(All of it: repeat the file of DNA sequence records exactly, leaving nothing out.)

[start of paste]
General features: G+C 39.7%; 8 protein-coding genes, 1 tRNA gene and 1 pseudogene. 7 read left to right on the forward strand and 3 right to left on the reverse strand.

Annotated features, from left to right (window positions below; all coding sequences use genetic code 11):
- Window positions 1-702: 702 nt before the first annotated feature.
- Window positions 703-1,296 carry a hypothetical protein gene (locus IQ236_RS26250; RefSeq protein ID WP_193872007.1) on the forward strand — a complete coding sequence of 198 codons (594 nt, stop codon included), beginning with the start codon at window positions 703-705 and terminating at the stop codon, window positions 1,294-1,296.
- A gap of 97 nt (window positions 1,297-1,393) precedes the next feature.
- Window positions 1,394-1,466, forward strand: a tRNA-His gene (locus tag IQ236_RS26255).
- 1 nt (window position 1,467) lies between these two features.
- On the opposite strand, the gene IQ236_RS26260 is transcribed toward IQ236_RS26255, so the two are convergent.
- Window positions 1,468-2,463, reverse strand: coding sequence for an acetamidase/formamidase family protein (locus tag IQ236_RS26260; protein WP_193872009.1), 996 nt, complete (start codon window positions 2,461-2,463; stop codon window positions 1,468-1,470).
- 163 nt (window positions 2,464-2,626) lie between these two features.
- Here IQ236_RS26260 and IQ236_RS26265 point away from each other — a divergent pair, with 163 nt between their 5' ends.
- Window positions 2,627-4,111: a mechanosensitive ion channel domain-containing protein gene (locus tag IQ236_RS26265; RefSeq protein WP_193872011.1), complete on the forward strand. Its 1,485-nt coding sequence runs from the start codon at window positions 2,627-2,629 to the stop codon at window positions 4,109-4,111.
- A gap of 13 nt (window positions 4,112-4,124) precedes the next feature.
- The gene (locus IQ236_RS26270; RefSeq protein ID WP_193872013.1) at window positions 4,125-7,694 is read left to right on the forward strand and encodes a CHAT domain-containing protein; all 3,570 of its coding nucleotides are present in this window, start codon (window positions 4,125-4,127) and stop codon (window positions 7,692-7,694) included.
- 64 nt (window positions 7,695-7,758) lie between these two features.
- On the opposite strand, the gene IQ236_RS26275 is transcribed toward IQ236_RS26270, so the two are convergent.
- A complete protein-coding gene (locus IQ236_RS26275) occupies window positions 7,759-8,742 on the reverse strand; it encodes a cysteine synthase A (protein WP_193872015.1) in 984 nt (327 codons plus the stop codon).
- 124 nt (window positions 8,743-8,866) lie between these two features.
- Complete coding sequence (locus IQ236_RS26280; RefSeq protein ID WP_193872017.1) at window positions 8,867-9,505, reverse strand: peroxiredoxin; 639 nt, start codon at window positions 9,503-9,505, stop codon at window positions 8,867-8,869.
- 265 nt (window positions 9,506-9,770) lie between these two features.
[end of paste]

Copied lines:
General features: G+C 39.7%; 8 protein-coding genes, 1 tRNA gene and 1 pseudogene. 7 read left to right on the forward strand and 3 right to left on the reverse strand.

Annotated features, from left to right (window positions below; all coding sequences use genetic code 11):
- Window positions 1-702: 702 nt before the first annotated feature.
- Window positions 703-1,296 carry a hypothetical protein gene (locus IQ236_RS26250; RefSeq protein ID WP_193872007.1) on the forward strand — a complete coding sequence of 198 codons (594 nt, stop codon included), beginning with the start codon at window positions 703-705 and terminating at the stop codon, window positions 1,294-1,296.
- A gap of 97 nt (window positions 1,297-1,393) precedes the next feature.
- Window positions 1,394-1,466, forward strand: a tRNA-His gene (locus tag IQ236_RS26255).
- 1 nt (window position 1,467) lies between these two features.
- On the opposite strand, the gene IQ236_RS26260 is transcribed toward IQ236_RS26255, so the two are convergent.
- Window positions 1,468-2,463, reverse strand: coding sequence for an acetamidase/formamidase family protein (locus tag IQ236_RS26260; protein WP_193872009.1), 996 nt, complete (start codon window positions 2,461-2,463; stop codon window positions 1,468-1,470).
- 163 nt (window positions 2,464-2,626) lie between these two features.
- Here IQ236_RS26260 and IQ236_RS26265 point away from each other — a divergent pair, with 163 nt between their 5' ends.
- Window positions 2,627-4,111: a mechanosensitive ion channel domain-containing protein gene (locus tag IQ236_RS26265; RefSeq protein WP_193872011.1), complete on the forward strand. Its 1,485-nt coding sequence runs from the start codon at window positions 2,627-2,629 to the stop codon at window positions 4,109-4,111.
- A gap of 13 nt (window positions 4,112-4,124) precedes the next feature.
- The gene (locus IQ236_RS26270; RefSeq protein ID WP_193872013.1) at window positions 4,125-7,694 is read left to right on the forward strand and encodes a CHAT domain-containing protein; all 3,570 of its coding nucleotides are present in this window, start codon (window positions 4,125-4,127) and stop codon (window positions 7,692-7,694) included.
- 64 nt (window positions 7,695-7,758) lie between these two features.
- On the opposite strand, the gene IQ236_RS26275 is transcribed toward IQ236_RS26270, so the two are convergent.
- A complete protein-coding gene (locus IQ236_RS26275) occupies window positions 7,759-8,742 on the reverse strand; it encodes a cysteine synthase A (protein WP_193872015.1) in 984 nt (327 codons plus the stop codon).
- 124 nt (window positions 8,743-8,866) lie between these two features.
- Complete coding sequence (locus IQ236_RS26280; RefSeq protein ID WP_193872017.1) at window positions 8,867-9,505, reverse strand: peroxiredoxin; 639 nt, start codon at window positions 9,503-9,505, stop codon at window positions 8,867-8,869.
- 265 nt (window positions 9,506-9,770) lie between these two features.